“It’s an idea that just makes too much sense not to pursue,” said Business, Transportation and Housing Agency Secretary Sunne Wright McPeak, who oversees the DMV. “The DMV is participating in helping realign the job-housing balance while it benefits by getting new, expanded facilities to replace offices that no longer meet customer needs. We foresee that the new buildings, both in San Francisco and San Diego, would be ‘mixed-use’– in other words, space would be made available to residential, commercial and retail tenants as well as for enlarged DMV offices that will substantially improve the customer service in both areas for many years to come.”


The two sites in question are 2.45 acres at 1377 Fell Street in San Francisco and 2.48 acres at 3960 Normal Street in San Diego. While both DMV and DGS officials acknowledge that the land in both locations is extremely valuable, the existing DMV office buildings on the sites have almost no value; and while the properties could be sold at significant profits in the current market, the department would still have to buy or lease other office facilities in the same general areas (perhaps at even higher costs) to continue servicing the high volume of customers who now use the existing locations. [more…]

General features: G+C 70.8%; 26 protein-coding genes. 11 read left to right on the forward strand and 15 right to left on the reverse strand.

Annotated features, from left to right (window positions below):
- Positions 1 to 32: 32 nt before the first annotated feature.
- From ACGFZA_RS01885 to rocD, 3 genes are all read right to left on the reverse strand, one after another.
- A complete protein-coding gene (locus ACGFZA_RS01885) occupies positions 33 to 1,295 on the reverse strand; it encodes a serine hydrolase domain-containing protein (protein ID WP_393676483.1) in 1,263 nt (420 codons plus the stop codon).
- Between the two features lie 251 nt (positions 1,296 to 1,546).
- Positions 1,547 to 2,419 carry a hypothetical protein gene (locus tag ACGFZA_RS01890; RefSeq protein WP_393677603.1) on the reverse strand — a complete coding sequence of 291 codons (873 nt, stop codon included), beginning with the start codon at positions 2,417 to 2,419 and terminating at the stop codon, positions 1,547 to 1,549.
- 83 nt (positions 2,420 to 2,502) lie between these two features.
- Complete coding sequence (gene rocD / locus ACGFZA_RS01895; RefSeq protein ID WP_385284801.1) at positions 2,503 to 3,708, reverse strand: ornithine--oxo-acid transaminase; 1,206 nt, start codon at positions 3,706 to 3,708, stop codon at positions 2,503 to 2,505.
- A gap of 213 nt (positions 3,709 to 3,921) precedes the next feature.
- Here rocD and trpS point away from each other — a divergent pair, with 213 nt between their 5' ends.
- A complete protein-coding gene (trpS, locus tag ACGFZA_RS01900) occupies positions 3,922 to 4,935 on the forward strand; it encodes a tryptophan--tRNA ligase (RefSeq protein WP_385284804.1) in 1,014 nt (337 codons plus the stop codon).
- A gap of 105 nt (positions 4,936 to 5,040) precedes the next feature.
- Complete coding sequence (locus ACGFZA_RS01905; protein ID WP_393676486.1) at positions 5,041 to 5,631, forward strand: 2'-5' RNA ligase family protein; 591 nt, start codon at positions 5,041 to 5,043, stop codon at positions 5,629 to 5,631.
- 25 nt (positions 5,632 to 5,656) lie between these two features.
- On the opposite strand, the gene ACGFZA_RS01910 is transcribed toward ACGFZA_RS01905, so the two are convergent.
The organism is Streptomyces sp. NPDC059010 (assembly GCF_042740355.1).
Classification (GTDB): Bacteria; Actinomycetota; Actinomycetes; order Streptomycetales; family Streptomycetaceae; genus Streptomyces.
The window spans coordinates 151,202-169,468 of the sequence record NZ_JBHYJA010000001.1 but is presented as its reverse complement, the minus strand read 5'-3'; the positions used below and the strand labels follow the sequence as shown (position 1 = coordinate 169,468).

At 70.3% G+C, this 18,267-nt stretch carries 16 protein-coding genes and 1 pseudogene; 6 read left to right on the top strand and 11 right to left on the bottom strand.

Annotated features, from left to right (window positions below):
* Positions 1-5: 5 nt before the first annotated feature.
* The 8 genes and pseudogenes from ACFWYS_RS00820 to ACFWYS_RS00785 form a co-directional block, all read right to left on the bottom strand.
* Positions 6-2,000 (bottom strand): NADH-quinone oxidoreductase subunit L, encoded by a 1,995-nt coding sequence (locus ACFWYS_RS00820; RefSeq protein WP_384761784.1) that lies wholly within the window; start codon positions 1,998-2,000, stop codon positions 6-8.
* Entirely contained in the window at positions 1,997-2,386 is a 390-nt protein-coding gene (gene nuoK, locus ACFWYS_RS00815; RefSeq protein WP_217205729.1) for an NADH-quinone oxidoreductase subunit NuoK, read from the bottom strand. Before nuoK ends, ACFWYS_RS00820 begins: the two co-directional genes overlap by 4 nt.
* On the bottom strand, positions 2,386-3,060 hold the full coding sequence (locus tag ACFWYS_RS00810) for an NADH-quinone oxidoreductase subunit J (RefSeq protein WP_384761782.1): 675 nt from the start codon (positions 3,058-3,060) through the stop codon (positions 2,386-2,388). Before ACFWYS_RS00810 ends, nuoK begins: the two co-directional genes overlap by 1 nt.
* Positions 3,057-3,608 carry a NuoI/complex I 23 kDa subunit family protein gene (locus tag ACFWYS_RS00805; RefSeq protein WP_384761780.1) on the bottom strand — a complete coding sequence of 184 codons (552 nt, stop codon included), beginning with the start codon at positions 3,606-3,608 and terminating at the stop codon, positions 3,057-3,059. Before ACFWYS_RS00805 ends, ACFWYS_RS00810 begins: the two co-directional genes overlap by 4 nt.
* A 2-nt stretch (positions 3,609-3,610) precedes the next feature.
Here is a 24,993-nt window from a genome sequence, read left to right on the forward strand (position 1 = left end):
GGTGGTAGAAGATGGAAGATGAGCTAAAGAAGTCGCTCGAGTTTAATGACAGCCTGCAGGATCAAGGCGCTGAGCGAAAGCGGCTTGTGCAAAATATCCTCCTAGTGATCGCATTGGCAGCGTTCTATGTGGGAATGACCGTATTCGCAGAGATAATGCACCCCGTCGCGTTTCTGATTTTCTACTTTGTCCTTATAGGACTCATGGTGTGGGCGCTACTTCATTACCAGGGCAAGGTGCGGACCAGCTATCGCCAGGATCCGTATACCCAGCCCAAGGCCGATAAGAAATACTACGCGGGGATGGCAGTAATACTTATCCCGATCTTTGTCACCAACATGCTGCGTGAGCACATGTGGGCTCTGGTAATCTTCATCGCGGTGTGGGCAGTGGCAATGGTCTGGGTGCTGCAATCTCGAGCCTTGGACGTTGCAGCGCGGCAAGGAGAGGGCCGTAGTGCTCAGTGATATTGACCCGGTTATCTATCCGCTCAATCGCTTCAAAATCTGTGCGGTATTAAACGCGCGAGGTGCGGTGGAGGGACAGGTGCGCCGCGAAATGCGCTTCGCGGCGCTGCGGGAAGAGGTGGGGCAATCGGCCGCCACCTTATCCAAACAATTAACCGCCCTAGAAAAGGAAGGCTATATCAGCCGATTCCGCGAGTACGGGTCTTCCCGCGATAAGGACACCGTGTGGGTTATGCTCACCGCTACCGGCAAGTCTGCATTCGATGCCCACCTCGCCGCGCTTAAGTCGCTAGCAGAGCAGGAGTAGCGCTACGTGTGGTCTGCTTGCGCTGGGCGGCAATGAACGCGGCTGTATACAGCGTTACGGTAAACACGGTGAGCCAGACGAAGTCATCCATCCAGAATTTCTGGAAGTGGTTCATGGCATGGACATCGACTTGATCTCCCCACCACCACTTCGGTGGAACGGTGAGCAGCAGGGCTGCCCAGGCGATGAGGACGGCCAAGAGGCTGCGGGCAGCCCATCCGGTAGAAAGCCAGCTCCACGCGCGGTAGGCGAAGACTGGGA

Unfortunately, Ms. McPeak left her position with the Business, Transportation and Housing Agency (the day before the above press release was issued) to take over the helm at the California Emerging Technology Fund. That means we have a new ‘acting’ secretary of the BTH (Barry R. Sedlik of Pasadena), and this housing initiative might get lost in the shuffle.

The reason we in the surrounding neighborhoods pay attention to the DMV site is that the large outdoor lot was previously available (5+ years ago) for overnight parking. Unfortunately, as is the case with so many things these days it seems, a few bad apples didn’t move their cars by the early-morning deadline, and the DMV decided to just shut the lot altogether outside of business hours.